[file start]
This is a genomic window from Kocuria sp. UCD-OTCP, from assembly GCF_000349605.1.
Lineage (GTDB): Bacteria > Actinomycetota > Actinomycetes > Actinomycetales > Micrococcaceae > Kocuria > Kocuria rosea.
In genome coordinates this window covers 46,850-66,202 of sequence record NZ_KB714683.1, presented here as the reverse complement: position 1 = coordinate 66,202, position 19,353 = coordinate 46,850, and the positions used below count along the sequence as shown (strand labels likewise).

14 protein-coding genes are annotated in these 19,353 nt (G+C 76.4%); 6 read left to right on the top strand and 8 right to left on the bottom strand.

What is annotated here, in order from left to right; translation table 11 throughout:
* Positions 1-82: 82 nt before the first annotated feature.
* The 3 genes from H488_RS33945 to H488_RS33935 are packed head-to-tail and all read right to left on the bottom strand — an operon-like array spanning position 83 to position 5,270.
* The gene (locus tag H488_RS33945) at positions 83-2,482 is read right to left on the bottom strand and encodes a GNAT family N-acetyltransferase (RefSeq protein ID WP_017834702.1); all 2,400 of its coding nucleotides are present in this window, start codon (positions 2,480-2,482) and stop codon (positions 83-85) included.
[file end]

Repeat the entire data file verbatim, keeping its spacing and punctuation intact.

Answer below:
This is a genomic window from Kocuria sp. UCD-OTCP, from assembly GCF_000349605.1.
Lineage (GTDB): Bacteria > Actinomycetota > Actinomycetes > Actinomycetales > Micrococcaceae > Kocuria > Kocuria rosea.
In genome coordinates this window covers 46,850-66,202 of sequence record NZ_KB714683.1, presented here as the reverse complement: position 1 = coordinate 66,202, position 19,353 = coordinate 46,850, and the positions used below count along the sequence as shown (strand labels likewise).

14 protein-coding genes are annotated in these 19,353 nt (G+C 76.4%); 6 read left to right on the top strand and 8 right to left on the bottom strand.

What is annotated here, in order from left to right; translation table 11 throughout:
* Positions 1-82: 82 nt before the first annotated feature.
* The 3 genes from H488_RS33945 to H488_RS33935 are packed head-to-tail and all read right to left on the bottom strand — an operon-like array spanning position 83 to position 5,270.
* The gene (locus tag H488_RS33945) at positions 83-2,482 is read right to left on the bottom strand and encodes a GNAT family N-acetyltransferase (RefSeq protein ID WP_017834702.1); all 2,400 of its coding nucleotides are present in this window, start codon (positions 2,480-2,482) and stop codon (positions 83-85) included.